McLeod, who returned from the Tokyo Olympics with her first Olympic medal as a member of Jamaica's 4x400m relay team revealed that her friendship with Jackson started 12 years ago while they were both students at Vere Technical High School where Jackson, who was one of the older students at the time, took her under her wing.

Speaking on Sportsmax.TV's On Point published on YouTube last Friday, McLeod said Jackson saw something in her that she didn’t see in herself.

“Shericka has been a very supportive friend. I was at Vere Technical, on the dorms for my first half of high school and the older students would choose one of the new ones to mentor. She chose me and stuck by me ever since,” she said.

McLeod opened up about Jackson always finding time to motivate her despite the gap in performance throughout high school.

"In high school, she was running 52 and I was running 63. I've been running 63 for three years and she'd get up every day and motivate me the same way she did every single day knowing she's running 52 and I'm running 63. That's a very special friendship," she said. 

The now 25-year-old McLeod, (November 15 is her birthday) who ran a personal best 49.51 in her Olympic semi-final said that in addition to her goal to win an Olympic medal in mile way, was to ensure that Jackson got a third medal after her mentor and friend failed to advance in the Olympic 200m after badly mistiming her run in the preliminary round and was eliminated on time.

“I was her roommate (in Tokyo) and missing out in the 200 definitely took a toll on her. I did not go out there with the aim of getting myself a medal because it was a team event,” she said.

The former Papine High student said the key to their friendship is being able to hold each other accountable.

 “She has someone who’s going to tell her she’s wrong when she’s wrong or right when she’s right and that she needs to work harder. We both want the same thing for each other, regardless of if we’re in the same race.”

 You can watch the full interview with Candice McLeod on the Sportsmax YouTube channel.

 

 

Following her exploits at the Tokyo Olympic Games in August, Jamaica’s 4x400m bronze medallist Candice McLeod has signed a deal with Sunshine Snacks.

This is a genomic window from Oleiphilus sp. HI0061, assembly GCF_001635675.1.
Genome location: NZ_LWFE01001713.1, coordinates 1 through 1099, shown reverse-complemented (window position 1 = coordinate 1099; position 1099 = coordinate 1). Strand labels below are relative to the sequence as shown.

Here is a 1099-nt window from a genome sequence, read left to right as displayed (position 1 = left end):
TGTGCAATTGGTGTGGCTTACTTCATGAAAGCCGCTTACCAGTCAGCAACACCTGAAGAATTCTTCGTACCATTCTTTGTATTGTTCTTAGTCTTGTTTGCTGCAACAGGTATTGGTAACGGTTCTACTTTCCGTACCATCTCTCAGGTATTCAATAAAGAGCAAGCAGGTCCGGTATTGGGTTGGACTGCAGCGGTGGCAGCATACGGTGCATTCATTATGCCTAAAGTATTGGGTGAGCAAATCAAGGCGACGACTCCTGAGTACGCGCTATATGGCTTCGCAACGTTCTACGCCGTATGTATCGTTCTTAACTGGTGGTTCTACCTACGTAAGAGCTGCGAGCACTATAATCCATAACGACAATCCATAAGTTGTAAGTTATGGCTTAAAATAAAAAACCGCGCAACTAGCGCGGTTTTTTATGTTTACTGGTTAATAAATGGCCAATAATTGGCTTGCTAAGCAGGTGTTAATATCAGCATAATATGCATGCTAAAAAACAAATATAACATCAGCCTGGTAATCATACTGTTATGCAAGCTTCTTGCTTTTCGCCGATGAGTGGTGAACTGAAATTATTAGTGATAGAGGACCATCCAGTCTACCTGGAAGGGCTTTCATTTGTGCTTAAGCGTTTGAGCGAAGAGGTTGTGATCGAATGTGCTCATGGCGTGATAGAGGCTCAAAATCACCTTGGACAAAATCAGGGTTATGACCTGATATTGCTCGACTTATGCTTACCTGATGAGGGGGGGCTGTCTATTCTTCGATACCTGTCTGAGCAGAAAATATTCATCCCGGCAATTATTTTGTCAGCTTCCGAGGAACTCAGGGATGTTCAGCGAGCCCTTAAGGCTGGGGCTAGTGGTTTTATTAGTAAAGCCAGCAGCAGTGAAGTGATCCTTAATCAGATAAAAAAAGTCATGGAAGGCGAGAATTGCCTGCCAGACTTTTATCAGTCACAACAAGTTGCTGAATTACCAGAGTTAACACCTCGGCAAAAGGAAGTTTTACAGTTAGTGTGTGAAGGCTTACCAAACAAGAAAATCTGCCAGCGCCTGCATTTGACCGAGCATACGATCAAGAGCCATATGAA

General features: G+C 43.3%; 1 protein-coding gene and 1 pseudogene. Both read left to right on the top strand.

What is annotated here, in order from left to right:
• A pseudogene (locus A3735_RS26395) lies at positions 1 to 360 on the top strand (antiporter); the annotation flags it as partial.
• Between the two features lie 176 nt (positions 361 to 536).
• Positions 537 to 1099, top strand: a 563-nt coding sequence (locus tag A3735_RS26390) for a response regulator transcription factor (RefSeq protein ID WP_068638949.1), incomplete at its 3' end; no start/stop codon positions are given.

Under the sponsorship agreement, Sunshine Snacks will support McLeod with funds to offset her training expenses along with a healthy supply of Sun Mix fruits and nuts as she prepares for the World Championships in Oregon next summer.

The 24-year-old McLeod, a recent graduate of the University of the West Indies, ran a personal best of 49.51s to make the final of the Women’s 400m. She finished fifth.  She was also a member of the mile-relay quartet that won the bronze medal.

McLeod expressed her gratitude to Sunshine Snacks for the support.

“This motivates me a lot as I  gear up for my 2022 season,” she said.

“It is an honour to have Sunshine Snacks on board as I have always enjoyed Sun Mix and even took some along with me to Tokyo. For the upcoming season, look out for a ray of sunshine every time I’m on the track!”

McLeod was also presented with a commemorative plaque in recognition of her exploits in Tokyo and she will enjoy a spa day at Excellence Oyster Bay courtesy of Sunshine Snacks.

“We’re extremely proud of our athletes’ achievements in Tokyo, and we wanted to pledge our support in a meaningful way,” said Shantell Hill-Afonso, Brand Manager for Sunshine Snacks.

“Candice was the perfect choice as we’ve seen videos of her consuming Sun Mix. We are happy to help on her journey as she prepares for Oregon. Apart from our financial pledge, she will also have our delicious Sun Mix snacks in her gym bag.”

The Minister of Culture, Gender, Entertainment and Sport, the Honourable Olivia Grange has said that every arriving athlete from the 2020 Tokyo Olympics will be greeted by her on arrival.

Women’s 4x400 Metres Relay

 Jamaica secured a bronze medal in the women’s 4x400 metres relay as the track and field portion of the Tokyo Olympics ended today.